• FHWA has numerous resources available to help traffic and transportation engineers analyze intersections from a safety viewpoint. The documents shown in the slide are just examples (there are plenty more).
  • Web sites will be shown at the end of the presentation.
  • These are downloadable in HTML and PDF formats.

slide 16

Engineering Countermeasures

  • Improve signal visibility
  • Improve line of sight
  • Improve signal conspicuity
  • Increase likelihood of stopping
  • Improve signal timing
  • Eliminate the need to stop
A collage of photos depicting a post mounted warning beacon in advance of signalized intersection, a roundabout in a suburban setting, the approach to an urban intersection with the signal on the yellow phase, and a multi-lane intersection depicting one signal head per approach lane.

speaker notes:

Major points to make:

  • There are numerous engineering countermeasures that can be implemented. Countermeasures should be selected carefully in order that they address the types of crashes that are occurring.
  • The LONG version of this presentation goes into very specific details about all of these types of countermeasures.
  • Photos are examples of various countermeasures. Clockwise from upper right:
    • Increasing likelihood of stopping by installing advanced flashers
    • Eliminate need to stop by constructing roundabouts
    • Improve signal timing by ensuring yellow intervals are timed properly
    • Improve signal visibility by installing one signal head per approach lane


slide 17

The Next Step

  • Follow up countermeasures with observation
  • Number of red-light runners can be surrogate for improved safety
  • If unsuccessful, look towards enforcement countermeasures
Photograph of an engineer performing observations at a signalized intersection.

speaker notes:

Major points to make:

  • Engineers need to observe traffic behavior to see if any engineering countermeasures implemented were helpful in reducing RLR.
  • Doesn't make sense to wait for 2-3 years of crash data to come through, so simply recording number of red-light runners can serve as a surrogate for the more typical safety measures.

slide 18

Enforcement Countermeasures

  • Increased enforcement
  • Enforcement assistance lights
  • Automated enforcement
Collage of photos depicting a pole-mounted red-light camera, a photo enforcement sign, and a signal enforcement light mounted to the base of a mast-arm mounted signal head.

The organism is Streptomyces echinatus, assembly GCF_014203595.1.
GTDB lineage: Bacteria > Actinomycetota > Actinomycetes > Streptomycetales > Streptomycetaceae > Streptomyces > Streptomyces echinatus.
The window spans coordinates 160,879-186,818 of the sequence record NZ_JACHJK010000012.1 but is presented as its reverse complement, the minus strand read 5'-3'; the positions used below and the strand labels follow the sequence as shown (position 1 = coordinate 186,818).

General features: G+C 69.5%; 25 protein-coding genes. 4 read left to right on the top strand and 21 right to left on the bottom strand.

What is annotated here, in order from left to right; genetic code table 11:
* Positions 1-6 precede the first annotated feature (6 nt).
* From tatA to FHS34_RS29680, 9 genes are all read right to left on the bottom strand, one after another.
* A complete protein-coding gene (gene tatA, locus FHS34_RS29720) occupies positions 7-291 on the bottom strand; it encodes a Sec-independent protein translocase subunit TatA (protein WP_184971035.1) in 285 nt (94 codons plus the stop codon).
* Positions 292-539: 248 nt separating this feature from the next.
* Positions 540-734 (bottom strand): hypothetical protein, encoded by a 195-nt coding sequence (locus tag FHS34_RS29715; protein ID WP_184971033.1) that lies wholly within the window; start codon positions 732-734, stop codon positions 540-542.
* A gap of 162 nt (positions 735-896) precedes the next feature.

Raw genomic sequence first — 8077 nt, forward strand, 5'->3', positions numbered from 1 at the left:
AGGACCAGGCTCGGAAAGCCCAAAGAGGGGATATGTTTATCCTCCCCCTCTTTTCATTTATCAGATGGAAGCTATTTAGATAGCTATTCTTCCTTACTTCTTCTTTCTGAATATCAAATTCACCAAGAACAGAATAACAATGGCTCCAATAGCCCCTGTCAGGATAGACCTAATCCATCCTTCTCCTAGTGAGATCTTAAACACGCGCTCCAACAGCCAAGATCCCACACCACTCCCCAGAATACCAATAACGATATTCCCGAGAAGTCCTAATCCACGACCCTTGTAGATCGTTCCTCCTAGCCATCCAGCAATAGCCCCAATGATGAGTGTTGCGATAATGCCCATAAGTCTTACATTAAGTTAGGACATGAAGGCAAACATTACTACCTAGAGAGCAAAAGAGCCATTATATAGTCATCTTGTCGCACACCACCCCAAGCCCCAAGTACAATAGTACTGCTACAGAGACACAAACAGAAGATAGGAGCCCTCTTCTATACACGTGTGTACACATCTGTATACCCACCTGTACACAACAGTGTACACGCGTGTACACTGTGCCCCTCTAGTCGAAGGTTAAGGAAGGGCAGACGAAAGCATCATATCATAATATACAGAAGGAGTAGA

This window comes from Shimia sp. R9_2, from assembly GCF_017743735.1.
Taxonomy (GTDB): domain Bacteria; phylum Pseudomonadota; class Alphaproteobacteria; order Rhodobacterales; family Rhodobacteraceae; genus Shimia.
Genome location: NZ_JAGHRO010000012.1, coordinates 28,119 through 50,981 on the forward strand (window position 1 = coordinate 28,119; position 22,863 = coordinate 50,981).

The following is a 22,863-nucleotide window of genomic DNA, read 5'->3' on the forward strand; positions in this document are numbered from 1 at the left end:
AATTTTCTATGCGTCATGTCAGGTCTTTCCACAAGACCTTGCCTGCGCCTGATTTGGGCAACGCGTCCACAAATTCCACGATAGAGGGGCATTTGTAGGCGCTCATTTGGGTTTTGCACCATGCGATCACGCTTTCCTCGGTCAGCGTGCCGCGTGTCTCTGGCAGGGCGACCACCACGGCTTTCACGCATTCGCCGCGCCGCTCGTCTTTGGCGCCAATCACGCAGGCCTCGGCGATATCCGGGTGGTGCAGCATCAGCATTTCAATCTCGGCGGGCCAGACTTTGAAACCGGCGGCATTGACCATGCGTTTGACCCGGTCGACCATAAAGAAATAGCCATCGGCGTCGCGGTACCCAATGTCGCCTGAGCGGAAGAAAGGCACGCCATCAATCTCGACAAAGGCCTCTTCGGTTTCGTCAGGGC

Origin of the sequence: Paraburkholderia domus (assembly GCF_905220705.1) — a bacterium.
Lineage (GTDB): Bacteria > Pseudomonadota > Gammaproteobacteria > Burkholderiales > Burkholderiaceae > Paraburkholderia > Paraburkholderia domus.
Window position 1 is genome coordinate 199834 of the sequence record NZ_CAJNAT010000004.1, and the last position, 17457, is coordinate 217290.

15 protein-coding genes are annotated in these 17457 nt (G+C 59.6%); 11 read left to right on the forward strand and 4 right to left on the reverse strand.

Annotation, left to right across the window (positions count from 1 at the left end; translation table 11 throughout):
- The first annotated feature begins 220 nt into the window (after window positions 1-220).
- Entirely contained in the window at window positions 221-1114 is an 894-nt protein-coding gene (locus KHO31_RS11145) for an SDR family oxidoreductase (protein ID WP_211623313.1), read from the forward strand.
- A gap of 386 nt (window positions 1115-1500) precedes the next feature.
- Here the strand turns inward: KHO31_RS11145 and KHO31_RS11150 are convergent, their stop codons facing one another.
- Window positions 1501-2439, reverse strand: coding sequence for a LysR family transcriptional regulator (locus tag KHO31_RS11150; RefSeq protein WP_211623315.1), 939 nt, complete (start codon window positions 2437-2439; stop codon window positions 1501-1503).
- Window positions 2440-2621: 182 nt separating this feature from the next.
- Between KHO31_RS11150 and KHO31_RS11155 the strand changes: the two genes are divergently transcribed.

speaker notes:

Major points to make:

  • If engineering countermeasures are unsuccessful at reducing red-light running, enforcement countermeasures may need to be implemented.
  • The LONG version of this presentation goes into very specific details about all of these types of countermeasures.
  • Photos are examples of various countermeasures. From left to right:
    • Right light camera installation
    • red-light photo enforcement sign
    • Enforcement assistance light (also called red-signal enforcement lights, white lights, tattletale lights, and rat lights)


slide 19

Education Countermeasures

Collage of informational document covers.

speaker notes:

Major points to make:

  • Education countermeasures can be done in conjunction with both engineering and enforcement countermeasures.
  • Web sites, posters, brochures, drivers education training, community meetings, radio and TV PSAs, Internet "ads"

slide 20

For More Information

FHWA Office of Safety
http://safety.fhwa.dot.gov/

Insurance Institute for Highway Safety
www.iihs.org

Institute of Transportation Engineers
http://www.ite.org/safety/

American Association of State Highway and Transportation Officials
http://safety.transportation.org/

Red Means Stop Coalition
http://www.redmeansstop.org/


speaker notes:

Major points to make:

  • These web sites can be accessed for further information on the material contained in this presentation.

Return to top

Program Contact

Jeffrey Shaw

708-283-3524

What’s New

New Signalized Intersections: An Informational Guide

South Carolina Case Study: Systematic Intersection Improvements

Roundabout Outreach and Education Toolbox

Stop-Controlled Intersection Safety: Through Route Activated Warning Systems

Roundabouts: An Informational Guide, Second Edition (NCHRP Report 672)

Roundabouts Peer-to-Peer Assistance

How to drive a roundabout (WSDOT)

Modern Roundabouts: A Safer Choice

Highlights

FHWA's Intersection Resources Library CD-ROM

Roundabouts Technical Summary

Mini-Roundabouts Technical Summary

Access Management in the Vicinity of Intersections Technical Summary

Intersection Safety Case Studies

Intersection Safety Technologies

Presentation: Intersection Safety

Example Intersection Safety Implementation Plan

Intersection Safety Implementation Plan Workshop

Example Data Analysis Package and Straw Man Outline